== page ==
The Enlightening Mystical Transformative Mobile Sanatorium: Theoretical engagement

 

Our project began on the Day guest lecturer Diego came and told his weed stories. Most people would be used to the popular stories in our society regarding the relationship between humans and the natural environment. One key position loads the word “Natural” with a fair bit of theory and positions humans as a destructive, viral force that relentlessly drains the environment of resources and distributes aesthetically displeasing structures in high concentrations without consideration for the “natural” way things ought to be. Diego used weeds as a local and immediate material to inspire and give force to a different story.  His version of the story is one of humans and the natural environment developing together right from the beginning –developing physiologically, socially, physically, technologically etc. and also acting as a transformative force upon nature, changing the environment incidentally as well as purposefully. This hits the reset button on the meaning of the word “natural”, emptying it of predetermined meaning, placing it in a position of flux, where the concept needs to be examined and considered further to rebuild an understanding.  This alternative story holds many possibilities, for example it is slightly more evasive when it comes to being commodifed i.e. it isn’t useful for selling woven shopping bags, organic chicken, hybrid cars or vegan food. This is not because it is impossible for it to be commodified, but because the best way of engaging with this new story is not yet through consumerism (although if it ever became a mainstream view, the market would almost definitely have an option for consumers that pursues this line of thought), and possibly never will be because it will always be too minor to be profitable. To sum up, the key feature of Diego’s Story for our project was that the meaning of Natural is emptied of preconceived meaning to make further examination of the concept a possibility. It does this by being totally at odds with some of the current myths, stories, trends, systems and anxieties of our society.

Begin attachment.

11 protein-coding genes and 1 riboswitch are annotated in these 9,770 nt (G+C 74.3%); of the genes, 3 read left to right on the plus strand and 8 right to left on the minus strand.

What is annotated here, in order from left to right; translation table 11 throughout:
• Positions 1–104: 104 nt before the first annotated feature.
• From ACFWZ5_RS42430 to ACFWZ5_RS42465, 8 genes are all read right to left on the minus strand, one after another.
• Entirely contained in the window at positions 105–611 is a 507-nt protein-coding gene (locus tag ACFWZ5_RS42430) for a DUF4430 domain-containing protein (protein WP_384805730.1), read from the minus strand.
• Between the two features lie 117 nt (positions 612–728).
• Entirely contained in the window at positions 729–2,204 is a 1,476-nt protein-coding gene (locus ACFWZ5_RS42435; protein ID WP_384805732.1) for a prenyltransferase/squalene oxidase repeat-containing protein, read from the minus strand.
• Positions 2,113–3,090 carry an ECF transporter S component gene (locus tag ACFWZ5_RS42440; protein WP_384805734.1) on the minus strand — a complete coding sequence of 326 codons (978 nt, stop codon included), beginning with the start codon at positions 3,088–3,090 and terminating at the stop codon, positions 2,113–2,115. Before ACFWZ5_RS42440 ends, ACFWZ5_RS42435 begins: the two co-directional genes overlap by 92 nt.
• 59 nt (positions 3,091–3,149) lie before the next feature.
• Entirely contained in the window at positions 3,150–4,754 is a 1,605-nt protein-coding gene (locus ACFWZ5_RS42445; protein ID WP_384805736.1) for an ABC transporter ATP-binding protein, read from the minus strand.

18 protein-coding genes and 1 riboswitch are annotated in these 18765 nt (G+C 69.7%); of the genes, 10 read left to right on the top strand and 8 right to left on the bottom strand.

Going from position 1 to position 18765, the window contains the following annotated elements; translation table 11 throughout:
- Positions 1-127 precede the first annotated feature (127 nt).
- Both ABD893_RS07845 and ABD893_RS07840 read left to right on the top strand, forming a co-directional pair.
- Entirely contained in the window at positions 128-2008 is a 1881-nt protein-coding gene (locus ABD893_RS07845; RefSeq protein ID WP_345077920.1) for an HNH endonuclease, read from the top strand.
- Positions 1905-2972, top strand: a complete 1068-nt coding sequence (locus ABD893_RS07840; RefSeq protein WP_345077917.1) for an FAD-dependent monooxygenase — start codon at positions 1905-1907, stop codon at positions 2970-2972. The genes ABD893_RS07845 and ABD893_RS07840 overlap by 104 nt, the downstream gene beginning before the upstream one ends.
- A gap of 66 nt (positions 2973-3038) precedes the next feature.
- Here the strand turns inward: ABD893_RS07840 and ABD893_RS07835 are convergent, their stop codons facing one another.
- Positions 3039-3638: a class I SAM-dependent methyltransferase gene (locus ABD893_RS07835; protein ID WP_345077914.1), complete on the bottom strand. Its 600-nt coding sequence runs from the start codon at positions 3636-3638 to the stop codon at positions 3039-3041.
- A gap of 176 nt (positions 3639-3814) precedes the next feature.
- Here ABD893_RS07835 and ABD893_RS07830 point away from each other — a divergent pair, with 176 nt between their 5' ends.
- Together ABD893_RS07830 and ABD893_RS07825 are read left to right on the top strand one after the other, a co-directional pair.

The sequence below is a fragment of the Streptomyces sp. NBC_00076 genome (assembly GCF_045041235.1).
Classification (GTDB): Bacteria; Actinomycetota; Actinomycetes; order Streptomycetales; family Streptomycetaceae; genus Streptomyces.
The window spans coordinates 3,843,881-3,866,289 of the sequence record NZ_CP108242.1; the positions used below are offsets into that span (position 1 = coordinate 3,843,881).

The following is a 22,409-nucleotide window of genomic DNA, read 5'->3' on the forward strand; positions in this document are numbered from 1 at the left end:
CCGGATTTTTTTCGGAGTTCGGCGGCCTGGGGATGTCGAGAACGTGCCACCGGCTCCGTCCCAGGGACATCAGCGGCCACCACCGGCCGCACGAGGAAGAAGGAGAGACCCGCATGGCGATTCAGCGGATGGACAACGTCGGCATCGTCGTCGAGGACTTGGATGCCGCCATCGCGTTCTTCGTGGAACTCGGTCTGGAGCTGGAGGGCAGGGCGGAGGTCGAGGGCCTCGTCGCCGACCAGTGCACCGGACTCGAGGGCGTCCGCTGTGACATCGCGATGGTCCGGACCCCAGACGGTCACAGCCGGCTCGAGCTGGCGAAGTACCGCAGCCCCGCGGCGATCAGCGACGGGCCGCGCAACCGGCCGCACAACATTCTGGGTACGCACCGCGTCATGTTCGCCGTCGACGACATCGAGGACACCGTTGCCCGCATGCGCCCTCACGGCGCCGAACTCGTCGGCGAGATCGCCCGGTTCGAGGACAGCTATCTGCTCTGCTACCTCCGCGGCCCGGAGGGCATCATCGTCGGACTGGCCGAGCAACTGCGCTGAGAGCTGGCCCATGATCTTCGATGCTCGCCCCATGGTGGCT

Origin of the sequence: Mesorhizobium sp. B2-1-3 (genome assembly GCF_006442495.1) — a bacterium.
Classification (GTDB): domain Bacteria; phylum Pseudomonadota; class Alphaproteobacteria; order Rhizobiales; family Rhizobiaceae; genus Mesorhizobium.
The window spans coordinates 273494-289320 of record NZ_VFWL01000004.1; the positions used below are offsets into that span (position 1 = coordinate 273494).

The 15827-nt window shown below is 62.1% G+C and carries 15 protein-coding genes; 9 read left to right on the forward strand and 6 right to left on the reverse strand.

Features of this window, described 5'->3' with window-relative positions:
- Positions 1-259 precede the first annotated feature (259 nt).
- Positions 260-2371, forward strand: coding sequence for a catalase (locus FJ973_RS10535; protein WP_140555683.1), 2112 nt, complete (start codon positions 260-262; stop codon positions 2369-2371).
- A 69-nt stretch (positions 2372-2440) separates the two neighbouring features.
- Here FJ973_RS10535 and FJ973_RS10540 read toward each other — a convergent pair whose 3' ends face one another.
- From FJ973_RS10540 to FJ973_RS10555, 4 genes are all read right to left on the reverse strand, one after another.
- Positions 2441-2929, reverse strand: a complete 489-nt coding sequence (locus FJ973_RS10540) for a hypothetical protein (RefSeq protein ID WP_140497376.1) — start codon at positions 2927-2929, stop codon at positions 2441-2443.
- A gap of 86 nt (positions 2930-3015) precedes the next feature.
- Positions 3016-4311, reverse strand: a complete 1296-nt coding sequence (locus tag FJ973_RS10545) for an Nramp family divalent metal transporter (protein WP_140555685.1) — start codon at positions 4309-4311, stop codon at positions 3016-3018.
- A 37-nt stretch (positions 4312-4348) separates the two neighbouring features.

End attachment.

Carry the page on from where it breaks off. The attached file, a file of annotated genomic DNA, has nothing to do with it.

The theme of the Natural is what we decided upon as a foundational concept for exploration in our project, approached through Psychogeography.  Psychogeography is mostly linked with Guy Debord and the Situationist movement of the 50s, 60s and 70s. The Situationists were Marxists, meaning that they interpreted the works of Karl Marx and tried to flesh out a more complete theory within a society that had nothing to do with 19th century German and English societies (this was actually Marx’s mistake to assume universality – Positivism). The easiest criticism of Marx and all derivative theories is that the revolutionary order that was “inevitable” has never happened – despite all the encouragement! If it is inevitable then just let it happen right? Marx was never too specific as to the exact nature of his utopia and the situationists in their Manifesto were a bit more specific as to how to revolution would come about and what the revolutionary order would look like. Revolution was key – finding new ways to manage present culture would only assuage the alienation of a culture that bends to satisfy the capitalist system. The old order would be supplanted by means of a revolution with a conscious effort to create a new culture. Economic responsibility, debts and guilt would be removed and society would become a total and harmonious unit, freed from the competition and division necessitated by capitalism. In this revolutionary order, everybody would be an artist- liberated from the mechanism of capitalist production and immersed in the world of creative expression with complete freedom to act upon humanity’s primal necessity for play.